Wayne M. Gore - Oct 2, 2017
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U.S. President, Donald Trump, plans to extend his controversial travel ban to citizens of other countries. The new travel restrictions should impact people from North Korea and Venezuela

The original ban, which had been imposed on citizens from six predominantly Muslim countries, had expired. The new regulation was to enter into force on October 18, 2017, the US government announced.

North Korea and Venezuela will be the first non-Muslim countries on the travel restrictions list. The remaining countries are Iran, Libya, Syria, Chad, Yemen and Somalia. These countries did not meet the requirements of the U.S. government for adequate security checks of visa applicants and information exchange.

Iraqi travelers are not forbidden to enter the U.S., but they must be subject to strict security checks. Sudan is no longer on the list.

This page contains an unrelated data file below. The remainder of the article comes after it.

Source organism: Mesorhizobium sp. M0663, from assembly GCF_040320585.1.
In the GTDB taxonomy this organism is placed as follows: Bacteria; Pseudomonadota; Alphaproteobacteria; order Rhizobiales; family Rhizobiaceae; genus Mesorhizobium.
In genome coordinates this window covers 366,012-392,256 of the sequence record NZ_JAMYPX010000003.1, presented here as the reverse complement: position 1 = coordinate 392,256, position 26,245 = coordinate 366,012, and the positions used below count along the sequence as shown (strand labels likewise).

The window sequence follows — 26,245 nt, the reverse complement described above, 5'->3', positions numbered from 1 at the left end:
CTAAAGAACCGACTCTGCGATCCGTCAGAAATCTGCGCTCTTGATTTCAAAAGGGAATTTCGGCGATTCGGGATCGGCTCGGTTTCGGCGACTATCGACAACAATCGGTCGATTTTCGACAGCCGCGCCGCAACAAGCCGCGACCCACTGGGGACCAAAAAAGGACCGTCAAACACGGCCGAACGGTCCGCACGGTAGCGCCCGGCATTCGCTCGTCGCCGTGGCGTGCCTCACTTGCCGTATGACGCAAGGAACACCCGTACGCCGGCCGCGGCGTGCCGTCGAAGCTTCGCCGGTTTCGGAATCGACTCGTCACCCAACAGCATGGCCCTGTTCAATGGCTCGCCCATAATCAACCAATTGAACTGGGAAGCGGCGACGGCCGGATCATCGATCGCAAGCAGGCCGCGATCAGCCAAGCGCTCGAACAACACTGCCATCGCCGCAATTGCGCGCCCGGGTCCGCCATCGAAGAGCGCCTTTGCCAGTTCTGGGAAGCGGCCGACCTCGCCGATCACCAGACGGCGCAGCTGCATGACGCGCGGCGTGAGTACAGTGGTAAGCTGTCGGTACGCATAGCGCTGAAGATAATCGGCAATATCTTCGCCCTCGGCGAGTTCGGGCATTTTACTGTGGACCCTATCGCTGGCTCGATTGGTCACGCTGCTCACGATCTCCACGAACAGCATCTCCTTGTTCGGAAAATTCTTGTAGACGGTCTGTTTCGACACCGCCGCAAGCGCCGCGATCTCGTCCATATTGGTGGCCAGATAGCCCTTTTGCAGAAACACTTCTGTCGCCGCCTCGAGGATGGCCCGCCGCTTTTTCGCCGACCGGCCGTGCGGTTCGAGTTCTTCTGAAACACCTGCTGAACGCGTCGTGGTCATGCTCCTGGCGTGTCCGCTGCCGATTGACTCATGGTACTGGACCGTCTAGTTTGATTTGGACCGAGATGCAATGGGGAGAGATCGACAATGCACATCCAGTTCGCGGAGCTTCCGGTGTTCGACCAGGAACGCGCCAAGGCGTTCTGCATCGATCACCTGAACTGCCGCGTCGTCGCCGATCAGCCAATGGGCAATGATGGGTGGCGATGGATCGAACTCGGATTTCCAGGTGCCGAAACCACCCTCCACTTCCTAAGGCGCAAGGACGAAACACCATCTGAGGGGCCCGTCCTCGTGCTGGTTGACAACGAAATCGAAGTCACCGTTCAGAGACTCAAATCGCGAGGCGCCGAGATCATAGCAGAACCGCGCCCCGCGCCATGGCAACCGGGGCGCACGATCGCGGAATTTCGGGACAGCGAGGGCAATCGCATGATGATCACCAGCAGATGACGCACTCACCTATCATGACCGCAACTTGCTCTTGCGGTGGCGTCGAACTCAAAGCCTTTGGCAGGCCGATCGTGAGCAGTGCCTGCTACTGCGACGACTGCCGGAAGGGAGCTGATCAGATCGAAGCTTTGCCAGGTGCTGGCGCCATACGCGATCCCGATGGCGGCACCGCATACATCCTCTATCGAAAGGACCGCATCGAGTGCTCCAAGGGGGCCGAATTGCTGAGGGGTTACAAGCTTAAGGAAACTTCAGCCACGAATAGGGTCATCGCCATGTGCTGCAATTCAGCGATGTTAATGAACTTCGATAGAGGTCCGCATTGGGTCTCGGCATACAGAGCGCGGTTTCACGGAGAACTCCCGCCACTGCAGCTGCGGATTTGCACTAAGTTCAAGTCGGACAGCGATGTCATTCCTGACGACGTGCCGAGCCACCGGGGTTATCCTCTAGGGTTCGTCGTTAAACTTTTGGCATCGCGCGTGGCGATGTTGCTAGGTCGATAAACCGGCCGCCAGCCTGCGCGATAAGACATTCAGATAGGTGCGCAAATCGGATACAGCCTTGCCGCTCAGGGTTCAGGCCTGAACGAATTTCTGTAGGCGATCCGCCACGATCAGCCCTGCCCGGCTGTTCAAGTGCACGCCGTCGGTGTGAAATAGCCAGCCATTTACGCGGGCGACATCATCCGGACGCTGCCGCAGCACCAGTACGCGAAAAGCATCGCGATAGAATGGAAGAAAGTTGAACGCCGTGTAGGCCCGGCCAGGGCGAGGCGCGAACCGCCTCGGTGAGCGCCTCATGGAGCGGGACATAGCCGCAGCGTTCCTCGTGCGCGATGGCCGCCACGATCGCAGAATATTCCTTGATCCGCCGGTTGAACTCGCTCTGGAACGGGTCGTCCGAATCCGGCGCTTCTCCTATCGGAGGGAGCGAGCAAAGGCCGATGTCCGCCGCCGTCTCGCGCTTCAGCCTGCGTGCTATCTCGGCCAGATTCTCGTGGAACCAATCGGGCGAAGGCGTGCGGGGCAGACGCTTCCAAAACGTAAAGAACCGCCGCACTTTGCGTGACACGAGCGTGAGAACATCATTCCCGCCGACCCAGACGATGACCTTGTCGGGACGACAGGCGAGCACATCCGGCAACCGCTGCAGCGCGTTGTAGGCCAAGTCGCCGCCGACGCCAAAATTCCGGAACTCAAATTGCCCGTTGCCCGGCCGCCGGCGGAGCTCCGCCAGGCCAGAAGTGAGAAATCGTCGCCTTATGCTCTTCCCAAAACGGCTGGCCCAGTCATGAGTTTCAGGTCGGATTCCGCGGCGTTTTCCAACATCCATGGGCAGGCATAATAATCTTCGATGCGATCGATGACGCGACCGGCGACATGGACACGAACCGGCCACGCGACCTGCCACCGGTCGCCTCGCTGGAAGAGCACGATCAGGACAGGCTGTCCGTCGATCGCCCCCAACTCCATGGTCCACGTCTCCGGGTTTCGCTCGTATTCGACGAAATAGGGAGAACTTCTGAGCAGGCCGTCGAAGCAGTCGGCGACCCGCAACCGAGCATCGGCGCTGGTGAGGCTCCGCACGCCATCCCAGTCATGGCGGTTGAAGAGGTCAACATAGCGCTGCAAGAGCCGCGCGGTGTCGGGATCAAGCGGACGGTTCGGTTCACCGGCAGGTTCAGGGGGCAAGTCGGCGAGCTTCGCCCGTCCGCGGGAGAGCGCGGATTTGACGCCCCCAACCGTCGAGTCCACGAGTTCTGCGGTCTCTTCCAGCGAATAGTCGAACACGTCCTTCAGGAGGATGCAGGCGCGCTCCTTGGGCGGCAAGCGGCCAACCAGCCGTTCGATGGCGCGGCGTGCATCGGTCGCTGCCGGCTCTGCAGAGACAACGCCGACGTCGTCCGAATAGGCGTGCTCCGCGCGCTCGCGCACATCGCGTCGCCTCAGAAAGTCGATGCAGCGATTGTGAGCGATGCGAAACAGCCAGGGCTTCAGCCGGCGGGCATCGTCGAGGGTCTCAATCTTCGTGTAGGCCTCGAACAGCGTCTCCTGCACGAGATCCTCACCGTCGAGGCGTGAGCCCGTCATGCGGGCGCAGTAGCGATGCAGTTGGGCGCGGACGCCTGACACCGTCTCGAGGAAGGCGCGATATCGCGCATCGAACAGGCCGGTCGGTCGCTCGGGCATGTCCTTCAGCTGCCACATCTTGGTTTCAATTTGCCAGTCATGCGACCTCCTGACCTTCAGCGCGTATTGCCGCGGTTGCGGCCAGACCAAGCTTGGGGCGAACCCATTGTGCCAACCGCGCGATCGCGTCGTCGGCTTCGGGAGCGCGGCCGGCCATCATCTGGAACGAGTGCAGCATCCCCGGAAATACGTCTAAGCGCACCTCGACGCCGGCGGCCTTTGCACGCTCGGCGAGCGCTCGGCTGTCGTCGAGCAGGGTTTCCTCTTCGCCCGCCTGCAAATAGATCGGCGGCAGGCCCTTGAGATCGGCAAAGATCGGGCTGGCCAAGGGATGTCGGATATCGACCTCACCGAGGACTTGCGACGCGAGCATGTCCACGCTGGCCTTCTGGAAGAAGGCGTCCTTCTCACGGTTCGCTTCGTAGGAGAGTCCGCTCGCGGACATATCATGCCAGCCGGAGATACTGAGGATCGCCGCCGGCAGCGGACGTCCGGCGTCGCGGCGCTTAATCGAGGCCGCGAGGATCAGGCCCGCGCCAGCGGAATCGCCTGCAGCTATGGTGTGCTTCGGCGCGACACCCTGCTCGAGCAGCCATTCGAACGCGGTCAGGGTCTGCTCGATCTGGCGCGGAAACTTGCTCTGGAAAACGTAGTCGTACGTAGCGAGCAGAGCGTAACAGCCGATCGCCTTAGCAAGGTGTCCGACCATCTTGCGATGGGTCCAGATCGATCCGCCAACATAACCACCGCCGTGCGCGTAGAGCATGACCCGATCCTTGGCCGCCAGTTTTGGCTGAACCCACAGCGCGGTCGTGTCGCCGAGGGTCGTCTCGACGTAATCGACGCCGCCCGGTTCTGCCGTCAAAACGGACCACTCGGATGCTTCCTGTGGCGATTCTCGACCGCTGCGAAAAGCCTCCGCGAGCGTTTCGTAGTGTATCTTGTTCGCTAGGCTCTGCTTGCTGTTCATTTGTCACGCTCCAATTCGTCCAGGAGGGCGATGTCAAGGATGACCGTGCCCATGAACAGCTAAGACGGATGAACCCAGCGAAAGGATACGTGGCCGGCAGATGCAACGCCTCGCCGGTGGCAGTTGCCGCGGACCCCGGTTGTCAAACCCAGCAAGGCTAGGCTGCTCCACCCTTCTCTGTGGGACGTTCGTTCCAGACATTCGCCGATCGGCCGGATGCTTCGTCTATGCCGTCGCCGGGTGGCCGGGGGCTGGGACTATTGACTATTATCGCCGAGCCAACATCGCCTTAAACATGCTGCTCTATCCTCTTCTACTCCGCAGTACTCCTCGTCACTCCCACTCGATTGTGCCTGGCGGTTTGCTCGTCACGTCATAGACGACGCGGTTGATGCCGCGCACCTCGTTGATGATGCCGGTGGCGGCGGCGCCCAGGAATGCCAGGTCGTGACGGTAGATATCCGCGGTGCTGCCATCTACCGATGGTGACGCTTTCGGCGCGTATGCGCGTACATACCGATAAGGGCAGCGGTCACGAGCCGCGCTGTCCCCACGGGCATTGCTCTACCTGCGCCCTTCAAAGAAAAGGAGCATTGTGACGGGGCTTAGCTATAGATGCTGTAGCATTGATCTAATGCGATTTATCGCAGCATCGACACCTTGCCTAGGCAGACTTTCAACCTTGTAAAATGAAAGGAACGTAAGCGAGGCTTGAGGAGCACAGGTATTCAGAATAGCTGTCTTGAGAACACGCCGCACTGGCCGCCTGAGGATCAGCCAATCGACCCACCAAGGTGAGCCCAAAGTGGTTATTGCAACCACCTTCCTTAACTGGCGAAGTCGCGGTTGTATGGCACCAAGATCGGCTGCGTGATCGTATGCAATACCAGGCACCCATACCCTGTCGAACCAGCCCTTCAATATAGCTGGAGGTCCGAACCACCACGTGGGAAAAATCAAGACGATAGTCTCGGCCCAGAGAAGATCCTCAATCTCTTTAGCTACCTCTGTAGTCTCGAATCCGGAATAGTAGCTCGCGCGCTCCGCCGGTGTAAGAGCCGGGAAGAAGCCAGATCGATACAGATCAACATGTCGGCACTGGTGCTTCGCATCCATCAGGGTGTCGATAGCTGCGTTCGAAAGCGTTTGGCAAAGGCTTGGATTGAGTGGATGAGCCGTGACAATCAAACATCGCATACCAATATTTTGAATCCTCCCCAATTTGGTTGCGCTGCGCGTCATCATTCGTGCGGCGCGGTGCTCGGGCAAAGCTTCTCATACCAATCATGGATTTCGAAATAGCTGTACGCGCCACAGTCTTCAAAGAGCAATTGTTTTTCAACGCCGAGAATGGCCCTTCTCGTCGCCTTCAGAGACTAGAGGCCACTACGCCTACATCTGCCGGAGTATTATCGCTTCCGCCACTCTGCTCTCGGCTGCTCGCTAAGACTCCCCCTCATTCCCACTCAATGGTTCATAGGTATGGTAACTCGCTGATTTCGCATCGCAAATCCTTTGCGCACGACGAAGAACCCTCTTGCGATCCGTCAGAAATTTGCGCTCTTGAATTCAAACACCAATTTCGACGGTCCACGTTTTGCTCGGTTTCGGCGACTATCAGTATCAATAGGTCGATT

The travel ban is one of Trump’s most controversial decrees. After several setbacks in court, it was approved in June 2017 with restrictions by the Supreme Court. Trump justified the prohibition with national security.

The new travel restrictions are more detailed and specific to the individual countries concerned than the previous 90-day restrictions for the six countries. These provisional rules are now under way.

According to the new order, there are visa barriers for immigration and visitors from Chad, Libya, Syria, North Korea and Yemen. The same applies to Iran, with the exception of valid visas for students and exchange students, who have been intensively examined. In the case of Venezuela, entry is prohibited for certain government members and their family members. In Somalia, the ban refers to immigration visas.

It depends on the circumstances how long the restrictions will apply. They could be lifted if countries concerned cooperate with the U.S. government “to ensure the safety of Americans”.

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